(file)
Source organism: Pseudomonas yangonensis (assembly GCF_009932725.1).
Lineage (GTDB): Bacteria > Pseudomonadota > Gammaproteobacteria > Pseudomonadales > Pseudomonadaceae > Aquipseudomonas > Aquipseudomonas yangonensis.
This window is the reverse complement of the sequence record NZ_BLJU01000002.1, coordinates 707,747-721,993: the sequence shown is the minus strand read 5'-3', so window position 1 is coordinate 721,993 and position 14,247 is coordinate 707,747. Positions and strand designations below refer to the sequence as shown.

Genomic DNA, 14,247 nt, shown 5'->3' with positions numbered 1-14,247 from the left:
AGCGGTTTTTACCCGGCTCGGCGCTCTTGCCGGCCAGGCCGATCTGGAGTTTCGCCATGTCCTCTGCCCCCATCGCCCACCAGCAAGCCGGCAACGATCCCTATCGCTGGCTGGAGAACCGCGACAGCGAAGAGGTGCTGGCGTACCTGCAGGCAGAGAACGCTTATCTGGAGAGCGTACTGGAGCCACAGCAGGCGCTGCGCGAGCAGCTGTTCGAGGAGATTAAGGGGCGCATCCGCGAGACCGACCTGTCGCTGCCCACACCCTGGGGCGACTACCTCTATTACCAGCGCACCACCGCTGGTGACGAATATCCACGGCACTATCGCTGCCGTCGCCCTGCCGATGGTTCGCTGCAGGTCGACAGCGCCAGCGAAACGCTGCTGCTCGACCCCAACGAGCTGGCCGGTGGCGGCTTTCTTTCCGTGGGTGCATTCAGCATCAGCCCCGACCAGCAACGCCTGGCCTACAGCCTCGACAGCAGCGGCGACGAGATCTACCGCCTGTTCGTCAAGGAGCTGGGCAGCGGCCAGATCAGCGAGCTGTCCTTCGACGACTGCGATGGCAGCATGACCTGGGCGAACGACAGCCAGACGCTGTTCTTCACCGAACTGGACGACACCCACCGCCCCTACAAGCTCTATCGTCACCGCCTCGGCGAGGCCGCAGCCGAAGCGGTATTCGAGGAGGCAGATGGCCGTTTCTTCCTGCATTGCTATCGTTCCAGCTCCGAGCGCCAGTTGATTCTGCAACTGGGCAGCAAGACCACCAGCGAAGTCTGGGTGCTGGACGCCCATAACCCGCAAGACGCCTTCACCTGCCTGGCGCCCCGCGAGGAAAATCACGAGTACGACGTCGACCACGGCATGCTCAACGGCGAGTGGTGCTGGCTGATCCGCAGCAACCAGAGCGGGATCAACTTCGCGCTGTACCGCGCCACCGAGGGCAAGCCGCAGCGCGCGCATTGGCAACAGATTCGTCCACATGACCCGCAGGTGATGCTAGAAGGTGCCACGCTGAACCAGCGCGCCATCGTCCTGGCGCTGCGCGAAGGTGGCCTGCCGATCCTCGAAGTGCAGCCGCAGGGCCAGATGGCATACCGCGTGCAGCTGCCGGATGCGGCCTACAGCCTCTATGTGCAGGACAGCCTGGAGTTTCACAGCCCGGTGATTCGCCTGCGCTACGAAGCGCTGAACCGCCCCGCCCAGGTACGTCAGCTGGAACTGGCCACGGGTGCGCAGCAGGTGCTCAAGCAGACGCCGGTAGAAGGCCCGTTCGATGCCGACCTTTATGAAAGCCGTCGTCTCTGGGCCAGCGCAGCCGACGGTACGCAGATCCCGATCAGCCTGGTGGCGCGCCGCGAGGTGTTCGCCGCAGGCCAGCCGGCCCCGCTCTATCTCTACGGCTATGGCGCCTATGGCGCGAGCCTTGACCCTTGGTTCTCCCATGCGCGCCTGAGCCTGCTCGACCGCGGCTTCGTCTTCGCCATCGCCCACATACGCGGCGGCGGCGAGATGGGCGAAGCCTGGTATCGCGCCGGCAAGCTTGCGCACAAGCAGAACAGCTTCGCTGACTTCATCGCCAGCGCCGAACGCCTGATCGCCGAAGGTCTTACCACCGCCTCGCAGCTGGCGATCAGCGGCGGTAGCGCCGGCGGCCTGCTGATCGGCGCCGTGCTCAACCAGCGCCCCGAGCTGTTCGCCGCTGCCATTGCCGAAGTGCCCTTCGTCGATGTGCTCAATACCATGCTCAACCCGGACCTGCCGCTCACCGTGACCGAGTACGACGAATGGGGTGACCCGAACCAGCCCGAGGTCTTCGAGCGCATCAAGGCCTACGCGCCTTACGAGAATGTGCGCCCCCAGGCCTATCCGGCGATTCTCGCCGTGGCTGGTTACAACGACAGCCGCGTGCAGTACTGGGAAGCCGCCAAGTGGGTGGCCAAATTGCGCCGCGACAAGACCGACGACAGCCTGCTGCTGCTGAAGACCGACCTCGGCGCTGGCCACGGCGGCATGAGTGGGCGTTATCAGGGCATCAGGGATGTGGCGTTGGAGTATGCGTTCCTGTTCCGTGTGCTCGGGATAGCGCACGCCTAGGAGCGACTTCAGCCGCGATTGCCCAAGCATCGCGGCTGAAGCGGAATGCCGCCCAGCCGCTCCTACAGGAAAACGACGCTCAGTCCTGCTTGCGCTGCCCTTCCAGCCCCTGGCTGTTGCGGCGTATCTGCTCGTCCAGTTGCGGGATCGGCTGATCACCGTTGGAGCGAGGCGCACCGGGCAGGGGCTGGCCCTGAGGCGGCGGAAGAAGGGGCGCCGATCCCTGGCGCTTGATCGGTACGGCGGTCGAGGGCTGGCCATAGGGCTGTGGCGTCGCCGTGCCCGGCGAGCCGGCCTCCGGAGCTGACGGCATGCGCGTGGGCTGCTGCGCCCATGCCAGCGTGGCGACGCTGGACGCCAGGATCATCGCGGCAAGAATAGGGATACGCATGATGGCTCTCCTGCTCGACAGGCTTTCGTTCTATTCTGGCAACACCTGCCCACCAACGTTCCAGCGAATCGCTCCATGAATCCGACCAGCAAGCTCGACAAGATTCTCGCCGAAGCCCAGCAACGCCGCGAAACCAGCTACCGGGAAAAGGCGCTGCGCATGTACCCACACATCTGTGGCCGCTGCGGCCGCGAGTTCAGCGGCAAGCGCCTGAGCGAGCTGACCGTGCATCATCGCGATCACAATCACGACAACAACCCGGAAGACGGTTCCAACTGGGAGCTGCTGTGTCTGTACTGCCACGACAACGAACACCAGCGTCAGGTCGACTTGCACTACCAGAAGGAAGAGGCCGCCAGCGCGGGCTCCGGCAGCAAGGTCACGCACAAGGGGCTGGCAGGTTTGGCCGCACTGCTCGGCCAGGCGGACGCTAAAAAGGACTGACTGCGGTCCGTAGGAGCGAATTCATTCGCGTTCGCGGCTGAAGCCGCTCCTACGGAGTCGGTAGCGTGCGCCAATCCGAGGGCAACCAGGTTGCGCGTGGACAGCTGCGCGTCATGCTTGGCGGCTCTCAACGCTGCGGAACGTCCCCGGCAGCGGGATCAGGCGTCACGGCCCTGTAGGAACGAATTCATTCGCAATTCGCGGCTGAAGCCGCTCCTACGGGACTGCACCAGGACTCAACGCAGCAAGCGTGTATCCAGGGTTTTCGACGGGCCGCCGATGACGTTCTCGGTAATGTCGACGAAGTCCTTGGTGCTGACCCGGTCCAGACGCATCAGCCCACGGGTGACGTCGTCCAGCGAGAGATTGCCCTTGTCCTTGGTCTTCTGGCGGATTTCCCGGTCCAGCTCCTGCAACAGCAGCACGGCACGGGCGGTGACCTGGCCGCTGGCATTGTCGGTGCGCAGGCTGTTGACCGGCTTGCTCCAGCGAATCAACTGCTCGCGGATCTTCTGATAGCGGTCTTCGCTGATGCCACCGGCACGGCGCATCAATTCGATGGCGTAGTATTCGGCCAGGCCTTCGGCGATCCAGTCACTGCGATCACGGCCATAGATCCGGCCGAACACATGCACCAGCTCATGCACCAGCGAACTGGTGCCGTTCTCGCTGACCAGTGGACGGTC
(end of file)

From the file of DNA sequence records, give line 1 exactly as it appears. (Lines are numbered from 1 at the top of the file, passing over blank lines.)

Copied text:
Source organism: Pseudomonas yangonensis (assembly GCF_009932725.1).